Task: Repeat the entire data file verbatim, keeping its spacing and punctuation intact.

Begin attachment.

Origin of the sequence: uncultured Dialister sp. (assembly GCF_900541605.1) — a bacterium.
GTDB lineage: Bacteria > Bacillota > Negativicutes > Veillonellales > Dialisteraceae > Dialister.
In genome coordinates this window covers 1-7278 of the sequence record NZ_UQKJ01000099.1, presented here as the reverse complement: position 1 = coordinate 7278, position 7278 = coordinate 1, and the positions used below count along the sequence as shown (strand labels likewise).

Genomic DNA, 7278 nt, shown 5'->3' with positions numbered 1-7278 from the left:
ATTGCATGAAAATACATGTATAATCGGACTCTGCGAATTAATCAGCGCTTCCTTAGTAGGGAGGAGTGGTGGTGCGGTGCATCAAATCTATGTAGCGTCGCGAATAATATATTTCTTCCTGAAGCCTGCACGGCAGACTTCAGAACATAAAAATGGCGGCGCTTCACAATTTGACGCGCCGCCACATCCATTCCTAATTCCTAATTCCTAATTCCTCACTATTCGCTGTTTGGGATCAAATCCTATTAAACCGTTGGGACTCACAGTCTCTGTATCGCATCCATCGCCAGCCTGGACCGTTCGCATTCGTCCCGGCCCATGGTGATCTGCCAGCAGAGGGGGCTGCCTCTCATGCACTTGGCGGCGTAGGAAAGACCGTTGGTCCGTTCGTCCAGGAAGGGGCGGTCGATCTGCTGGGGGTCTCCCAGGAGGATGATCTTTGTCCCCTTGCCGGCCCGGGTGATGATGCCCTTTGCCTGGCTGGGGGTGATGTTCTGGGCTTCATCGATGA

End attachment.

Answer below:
Origin of the sequence: uncultured Dialister sp. (assembly GCF_900541605.1) — a bacterium.
GTDB lineage: Bacteria > Bacillota > Negativicutes > Veillonellales > Dialisteraceae > Dialister.
In genome coordinates this window covers 1-7278 of the sequence record NZ_UQKJ01000099.1, presented here as the reverse complement: position 1 = coordinate 7278, position 7278 = coordinate 1, and the positions used below count along the sequence as shown (strand labels likewise).

Genomic DNA, 7278 nt, shown 5'->3' with positions numbered 1-7278 from the left:
ATTGCATGAAAATACATGTATAATCGGACTCTGCGAATTAATCAGCGCTTCCTTAGTAGGGAGGAGTGGTGGTGCGGTGCATCAAATCTATGTAGCGTCGCGAATAATATATTTCTTCCTGAAGCCTGCACGGCAGACTTCAGAACATAAAAATGGCGGCGCTTCACAATTTGACGCGCCGCCACATCCATTCCTAATTCCTAATTCCTAATTCCTCACTATTCGCTGTTTGGGATCAAATCCTATTAAACCGTTGGGACTCACAGTCTCTGTATCGCATCCATCGCCAGCCTGGACCGTTCGCATTCGTCCCGGCCCATGGTGATCTGCCAGCAGAGGGGGCTGCCTCTCATGCACTTGGCGGCGTAGGAAAGACCGTTGGTCCGTTCGTCCAGGAAGGGGCGGTCGATCTGCTGGGGGTCTCCCAGGAGGATGATCTTTGTCCCCTTGCCGGCCCGGGTGATGATGCCCTTTGCCTGGCTGGGGGTGATGTTCTGGGCTTCATCGATGA